As one of the characters says “it’s no wonder that Ireland’s full of people; for I believe they do nothing but coort from the time they’re the hoith of my leg”.

    2. True enough. My great grandmother was, I believe, from Kilmactigue or Aclare, and my great grandfather seems to have been from Kilmovee or Charlestown.

      A good day’s ride on Shanks’s mare, either way. I think there must have been SOME arrangements made by someone, but who knows but there might have been a middle distant marketplace or???

      Please keep digging. I will.

      OT, did you work on my R wrist 05/02/2012? It’s NOT 100%, but it works a lot better than it might have. Thanks!

  2. Good thoughts. While looking for records for my Keelan Farrelly families I found one Catholics church record in Kingscourt, Rathlohan for a John Keelan and Margaret Clarke with notes “granted Episcopal dispensation” I assume they were related but have yet to find that thread. Anyone who can assist is most welcomed. His parents were Terence Keelan and Anne Farrelly. May the force be with you

  3. Tut-tut, John! “Householders” in Griffiths? That myth was debunked two decades ago…please don’t resurrect it now.

    As even you have referred to previously, Griffiths records plots of land and who holds them, whether a house exists or not. Thus, not every plot results in a household, which also means that several plots may be held by one individual…thus one household.

    You’re right, keep plastering those disclaimers!

    1. Tut-tut, Steve! Not paying attention? The counts done on my site are of those recorded as householders (i.e. occupying a house) in Griffith’s, not a simple index count.

      A disclaimer, please? Or a retraction?

  4. I had a similar situation ,as i could not fathom out how my grandmother and grandfather met. as she came from Tralee and my grandfather came from Kildare . The railway brought them together. as i discovered. So could that answer some of the questions people in the late eighteen hundreds .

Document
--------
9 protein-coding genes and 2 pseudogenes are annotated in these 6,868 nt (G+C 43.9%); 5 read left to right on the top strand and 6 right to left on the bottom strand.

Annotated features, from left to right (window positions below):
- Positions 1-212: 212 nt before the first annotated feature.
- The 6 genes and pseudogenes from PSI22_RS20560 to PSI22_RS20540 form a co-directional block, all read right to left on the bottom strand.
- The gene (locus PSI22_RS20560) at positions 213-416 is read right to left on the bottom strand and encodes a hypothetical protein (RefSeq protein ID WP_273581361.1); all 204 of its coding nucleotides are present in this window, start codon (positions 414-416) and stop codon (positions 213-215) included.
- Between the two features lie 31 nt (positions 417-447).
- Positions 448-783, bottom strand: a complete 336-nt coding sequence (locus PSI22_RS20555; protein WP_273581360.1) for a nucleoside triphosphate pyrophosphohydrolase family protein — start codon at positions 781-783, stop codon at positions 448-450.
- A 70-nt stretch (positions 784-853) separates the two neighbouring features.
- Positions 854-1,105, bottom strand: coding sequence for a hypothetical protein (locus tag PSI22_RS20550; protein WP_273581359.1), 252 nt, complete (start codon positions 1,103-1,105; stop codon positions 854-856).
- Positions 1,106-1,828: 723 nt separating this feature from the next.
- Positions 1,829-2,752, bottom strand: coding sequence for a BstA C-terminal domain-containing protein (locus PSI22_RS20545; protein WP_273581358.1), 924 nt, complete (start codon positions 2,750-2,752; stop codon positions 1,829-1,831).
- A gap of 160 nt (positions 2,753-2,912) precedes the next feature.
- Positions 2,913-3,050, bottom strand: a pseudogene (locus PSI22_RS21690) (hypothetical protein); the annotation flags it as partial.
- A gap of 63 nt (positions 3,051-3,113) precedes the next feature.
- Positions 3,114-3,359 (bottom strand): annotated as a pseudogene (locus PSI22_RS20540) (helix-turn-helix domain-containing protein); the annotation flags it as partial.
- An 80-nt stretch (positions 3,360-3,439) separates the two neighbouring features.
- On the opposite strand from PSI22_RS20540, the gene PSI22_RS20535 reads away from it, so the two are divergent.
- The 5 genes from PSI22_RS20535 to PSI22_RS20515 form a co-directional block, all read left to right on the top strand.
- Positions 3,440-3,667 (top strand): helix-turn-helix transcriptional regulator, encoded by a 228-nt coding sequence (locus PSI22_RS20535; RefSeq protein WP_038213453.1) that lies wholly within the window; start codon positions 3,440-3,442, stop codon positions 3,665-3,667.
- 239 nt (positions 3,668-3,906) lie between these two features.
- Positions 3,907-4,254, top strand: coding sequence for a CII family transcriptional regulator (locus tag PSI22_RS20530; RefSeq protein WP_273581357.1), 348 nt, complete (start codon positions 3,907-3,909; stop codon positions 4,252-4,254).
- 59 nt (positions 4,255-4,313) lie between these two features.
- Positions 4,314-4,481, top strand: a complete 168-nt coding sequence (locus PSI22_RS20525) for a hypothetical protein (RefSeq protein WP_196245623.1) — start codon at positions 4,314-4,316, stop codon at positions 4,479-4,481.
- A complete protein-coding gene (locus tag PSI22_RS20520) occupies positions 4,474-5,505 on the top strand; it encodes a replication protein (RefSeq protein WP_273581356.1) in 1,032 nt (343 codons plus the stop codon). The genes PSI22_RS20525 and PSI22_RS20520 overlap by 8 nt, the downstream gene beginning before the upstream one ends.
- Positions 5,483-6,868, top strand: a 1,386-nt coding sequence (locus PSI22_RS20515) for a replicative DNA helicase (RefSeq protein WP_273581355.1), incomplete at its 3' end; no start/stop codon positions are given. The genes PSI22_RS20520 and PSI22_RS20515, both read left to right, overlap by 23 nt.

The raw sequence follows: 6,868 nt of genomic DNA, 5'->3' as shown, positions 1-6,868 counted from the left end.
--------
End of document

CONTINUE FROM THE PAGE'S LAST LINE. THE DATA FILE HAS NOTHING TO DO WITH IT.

5. I feel dense in asking this, but from the home page what is the navigation to get to the functionality described in the article/example?

  6. Three pairs of my great-grandparents married in Ireland in 1885, 1888 and 1894. The 1885 married at the bride’s home in Knopogge, Ardnageehy civil parish Watergrasshill Catholic parish County Cork. The groom was from adjacent Lyravvarrig townland. The 1888 couple married at Eskra chapel in Clogher parish, County Tyrone. The bride was from NewtownSaville village and the groom from adjacent Tullanafoile townland. I assume these two couples knew each rather closely before the marriages. The third couple were from different sides of Cork City growing up; he from Massytown, Macroom and she from Beennaskehy townland, Monanimy civil parish and Killavullen Catholic parish. Their addresses in Cork City were 59 Dublin Street and 70 York Street. Google maps shows the distance is about 2.0-2.5 km. You can only marry someone if you occupy the same room for the ceremony so you may as well have married someone close by. You would know the family and their reputation and they’d know yours.